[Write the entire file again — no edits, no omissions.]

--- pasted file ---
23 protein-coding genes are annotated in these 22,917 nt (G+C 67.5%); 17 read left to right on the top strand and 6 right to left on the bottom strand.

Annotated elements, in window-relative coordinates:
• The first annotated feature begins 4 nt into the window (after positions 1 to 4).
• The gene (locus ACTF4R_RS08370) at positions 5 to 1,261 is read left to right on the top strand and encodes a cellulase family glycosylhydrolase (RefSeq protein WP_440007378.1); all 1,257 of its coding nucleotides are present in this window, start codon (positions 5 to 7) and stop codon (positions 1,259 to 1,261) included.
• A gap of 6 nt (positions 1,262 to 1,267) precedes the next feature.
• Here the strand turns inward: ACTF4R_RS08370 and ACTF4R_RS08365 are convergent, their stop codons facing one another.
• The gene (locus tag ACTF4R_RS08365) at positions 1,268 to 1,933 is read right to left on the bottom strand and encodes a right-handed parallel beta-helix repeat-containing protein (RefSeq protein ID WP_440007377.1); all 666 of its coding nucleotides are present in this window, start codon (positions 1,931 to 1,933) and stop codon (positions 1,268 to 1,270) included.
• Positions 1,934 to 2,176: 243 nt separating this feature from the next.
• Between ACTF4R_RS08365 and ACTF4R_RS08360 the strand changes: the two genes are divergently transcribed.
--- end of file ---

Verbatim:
23 protein-coding genes are annotated in these 22,917 nt (G+C 67.5%); 17 read left to right on the top strand and 6 right to left on the bottom strand.

Annotated elements, in window-relative coordinates:
• The first annotated feature begins 4 nt into the window (after positions 1 to 4).
• The gene (locus ACTF4R_RS08370) at positions 5 to 1,261 is read left to right on the top strand and encodes a cellulase family glycosylhydrolase (RefSeq protein WP_440007378.1); all 1,257 of its coding nucleotides are present in this window, start codon (positions 5 to 7) and stop codon (positions 1,259 to 1,261) included.
• A gap of 6 nt (positions 1,262 to 1,267) precedes the next feature.
• Here the strand turns inward: ACTF4R_RS08370 and ACTF4R_RS08365 are convergent, their stop codons facing one another.
• The gene (locus tag ACTF4R_RS08365) at positions 1,268 to 1,933 is read right to left on the bottom strand and encodes a right-handed parallel beta-helix repeat-containing protein (RefSeq protein ID WP_440007377.1); all 666 of its coding nucleotides are present in this window, start codon (positions 1,931 to 1,933) and stop codon (positions 1,268 to 1,270) included.
• Positions 1,934 to 2,176: 243 nt separating this feature from the next.
• Between ACTF4R_RS08365 and ACTF4R_RS08360 the strand changes: the two genes are divergently transcribed.